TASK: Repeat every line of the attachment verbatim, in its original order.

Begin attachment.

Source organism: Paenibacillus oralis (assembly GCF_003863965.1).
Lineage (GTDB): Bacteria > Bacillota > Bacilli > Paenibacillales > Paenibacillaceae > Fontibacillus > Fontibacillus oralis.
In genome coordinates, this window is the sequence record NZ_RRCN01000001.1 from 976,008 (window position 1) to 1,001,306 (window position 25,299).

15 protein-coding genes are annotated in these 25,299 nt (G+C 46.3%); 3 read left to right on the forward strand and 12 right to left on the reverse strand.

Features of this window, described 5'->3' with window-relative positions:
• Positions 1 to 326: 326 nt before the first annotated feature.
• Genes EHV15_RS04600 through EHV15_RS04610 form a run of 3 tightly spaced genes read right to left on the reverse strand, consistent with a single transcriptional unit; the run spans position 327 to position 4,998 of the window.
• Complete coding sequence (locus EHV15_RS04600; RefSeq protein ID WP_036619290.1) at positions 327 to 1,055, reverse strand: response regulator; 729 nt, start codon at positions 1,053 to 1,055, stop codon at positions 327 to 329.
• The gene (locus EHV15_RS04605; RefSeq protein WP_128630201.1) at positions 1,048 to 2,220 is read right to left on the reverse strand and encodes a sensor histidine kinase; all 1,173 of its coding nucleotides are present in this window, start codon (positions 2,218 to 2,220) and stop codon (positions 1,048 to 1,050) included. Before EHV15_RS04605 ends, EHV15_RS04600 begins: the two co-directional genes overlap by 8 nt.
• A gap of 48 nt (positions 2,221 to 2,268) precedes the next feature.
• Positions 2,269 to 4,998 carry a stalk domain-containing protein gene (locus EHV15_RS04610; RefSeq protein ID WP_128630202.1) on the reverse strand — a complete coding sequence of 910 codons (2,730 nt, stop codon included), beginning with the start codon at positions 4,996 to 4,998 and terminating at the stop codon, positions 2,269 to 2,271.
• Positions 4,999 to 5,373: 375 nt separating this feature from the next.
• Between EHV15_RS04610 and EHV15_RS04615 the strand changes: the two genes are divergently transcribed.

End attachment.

Source organism: Paenibacillus oralis (assembly GCF_003863965.1).
Lineage (GTDB): Bacteria > Bacillota > Bacilli > Paenibacillales > Paenibacillaceae > Fontibacillus > Fontibacillus oralis.
In genome coordinates, this window is the sequence record NZ_RRCN01000001.1 from 976,008 (window position 1) to 1,001,306 (window position 25,299).

15 protein-coding genes are annotated in these 25,299 nt (G+C 46.3%); 3 read left to right on the forward strand and 12 right to left on the reverse strand.

Features of this window, described 5'->3' with window-relative positions:
• Positions 1 to 326: 326 nt before the first annotated feature.
• Genes EHV15_RS04600 through EHV15_RS04610 form a run of 3 tightly spaced genes read right to left on the reverse strand, consistent with a single transcriptional unit; the run spans position 327 to position 4,998 of the window.
• Complete coding sequence (locus EHV15_RS04600; RefSeq protein ID WP_036619290.1) at positions 327 to 1,055, reverse strand: response regulator; 729 nt, start codon at positions 1,053 to 1,055, stop codon at positions 327 to 329.
• The gene (locus EHV15_RS04605; RefSeq protein WP_128630201.1) at positions 1,048 to 2,220 is read right to left on the reverse strand and encodes a sensor histidine kinase; all 1,173 of its coding nucleotides are present in this window, start codon (positions 2,218 to 2,220) and stop codon (positions 1,048 to 1,050) included. Before EHV15_RS04605 ends, EHV15_RS04600 begins: the two co-directional genes overlap by 8 nt.
• A gap of 48 nt (positions 2,221 to 2,268) precedes the next feature.
• Positions 2,269 to 4,998 carry a stalk domain-containing protein gene (locus EHV15_RS04610; RefSeq protein ID WP_128630202.1) on the reverse strand — a complete coding sequence of 910 codons (2,730 nt, stop codon included), beginning with the start codon at positions 4,996 to 4,998 and terminating at the stop codon, positions 2,269 to 2,271.
• Positions 4,999 to 5,373: 375 nt separating this feature from the next.
• Between EHV15_RS04610 and EHV15_RS04615 the strand changes: the two genes are divergently transcribed.